A Tiny Window Into Chinese Government Has Now Slammed Shut

For more than 30 years, the Chinese premier’s annual news conference was the only time that a top leader took questions from journalists about the state of the country. It was the only occasion for members of the public to size up for themselves China’s No. 2 official. It was the only moment when some Chinese might feel a faint sense of political participation in a country without elections.

On Monday, China announced that the premier’s news conference, marking the end of the country’s annual rubber-stamp legislature, will no longer be held. With that move, an important institution of China’s reform era was no more.

“Welcome to the Democratic People’s Republic of Korea,” a commenter wrote on the social media platform Weibo, reflecting the sentiment that China increasingly resembles its dictatorial, hermitic neighbor. The search term “news conference” was censored on Weibo, and very few comments remained by Monday evening Beijing time.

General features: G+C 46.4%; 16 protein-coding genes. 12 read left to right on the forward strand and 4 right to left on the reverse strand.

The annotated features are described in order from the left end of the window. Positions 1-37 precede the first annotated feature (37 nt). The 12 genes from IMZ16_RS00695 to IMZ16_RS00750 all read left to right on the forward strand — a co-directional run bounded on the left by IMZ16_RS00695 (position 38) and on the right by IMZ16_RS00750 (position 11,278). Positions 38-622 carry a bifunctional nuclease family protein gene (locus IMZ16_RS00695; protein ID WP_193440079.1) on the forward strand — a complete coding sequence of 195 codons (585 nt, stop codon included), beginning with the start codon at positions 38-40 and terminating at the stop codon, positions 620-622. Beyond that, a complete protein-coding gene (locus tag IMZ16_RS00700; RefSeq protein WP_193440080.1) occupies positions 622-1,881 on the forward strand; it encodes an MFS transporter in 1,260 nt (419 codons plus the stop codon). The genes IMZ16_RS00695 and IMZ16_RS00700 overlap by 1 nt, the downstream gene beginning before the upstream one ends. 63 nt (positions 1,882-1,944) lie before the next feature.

Although increasingly scripted, the premier’s news conference at the National People’s Congress was watched by the Chinese public and the world’s political and business elite for signs of economic policy shifts and, occasionally, high-level power plays taking place beneath the surface.

“As stage-managed as it was, it was a window to see how official China works and how official China explains itself to the Chinese people and to the wider world,” said Charles Hutzler, a former colleague of mine who attended 24 premier pressers since 1988 as a journalist for the Voice of America, The Associated Press and The Wall Street Journal.

President Xi Jinping at the congress. The cancellation of the annual news conference, led by the premier after the congress, emphasizes his grip on power.Credit…Greg Baker/Agence France-Presse — Getty Images

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